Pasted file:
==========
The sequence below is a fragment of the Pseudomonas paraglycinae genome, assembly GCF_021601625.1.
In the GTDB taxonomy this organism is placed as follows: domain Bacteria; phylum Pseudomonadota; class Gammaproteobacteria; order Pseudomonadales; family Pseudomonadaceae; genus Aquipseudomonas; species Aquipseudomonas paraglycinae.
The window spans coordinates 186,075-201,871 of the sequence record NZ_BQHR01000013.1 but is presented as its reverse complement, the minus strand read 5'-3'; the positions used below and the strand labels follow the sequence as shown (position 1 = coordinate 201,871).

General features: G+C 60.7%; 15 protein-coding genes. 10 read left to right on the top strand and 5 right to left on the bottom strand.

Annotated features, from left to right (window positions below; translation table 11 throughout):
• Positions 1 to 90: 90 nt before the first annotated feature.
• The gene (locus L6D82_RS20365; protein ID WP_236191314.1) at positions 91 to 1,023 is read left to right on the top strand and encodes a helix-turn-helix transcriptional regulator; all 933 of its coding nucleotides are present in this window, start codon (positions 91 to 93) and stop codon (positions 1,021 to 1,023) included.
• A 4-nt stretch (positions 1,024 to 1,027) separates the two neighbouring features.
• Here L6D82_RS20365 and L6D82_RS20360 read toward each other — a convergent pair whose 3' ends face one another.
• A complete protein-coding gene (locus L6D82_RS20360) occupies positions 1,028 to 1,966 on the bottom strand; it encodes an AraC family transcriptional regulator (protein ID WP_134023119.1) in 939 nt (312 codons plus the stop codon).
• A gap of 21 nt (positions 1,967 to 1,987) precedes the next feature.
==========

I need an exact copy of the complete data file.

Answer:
The sequence below is a fragment of the Pseudomonas paraglycinae genome, assembly GCF_021601625.1.
In the GTDB taxonomy this organism is placed as follows: domain Bacteria; phylum Pseudomonadota; class Gammaproteobacteria; order Pseudomonadales; family Pseudomonadaceae; genus Aquipseudomonas; species Aquipseudomonas paraglycinae.
The window spans coordinates 186,075-201,871 of the sequence record NZ_BQHR01000013.1 but is presented as its reverse complement, the minus strand read 5'-3'; the positions used below and the strand labels follow the sequence as shown (position 1 = coordinate 201,871).

General features: G+C 60.7%; 15 protein-coding genes. 10 read left to right on the top strand and 5 right to left on the bottom strand.

Annotated features, from left to right (window positions below; translation table 11 throughout):
• Positions 1 to 90: 90 nt before the first annotated feature.
• The gene (locus L6D82_RS20365; protein ID WP_236191314.1) at positions 91 to 1,023 is read left to right on the top strand and encodes a helix-turn-helix transcriptional regulator; all 933 of its coding nucleotides are present in this window, start codon (positions 91 to 93) and stop codon (positions 1,021 to 1,023) included.
• A 4-nt stretch (positions 1,024 to 1,027) separates the two neighbouring features.
• Here L6D82_RS20365 and L6D82_RS20360 read toward each other — a convergent pair whose 3' ends face one another.
• A complete protein-coding gene (locus L6D82_RS20360) occupies positions 1,028 to 1,966 on the bottom strand; it encodes an AraC family transcriptional regulator (protein ID WP_134023119.1) in 939 nt (312 codons plus the stop codon).
• A gap of 21 nt (positions 1,967 to 1,987) precedes the next feature.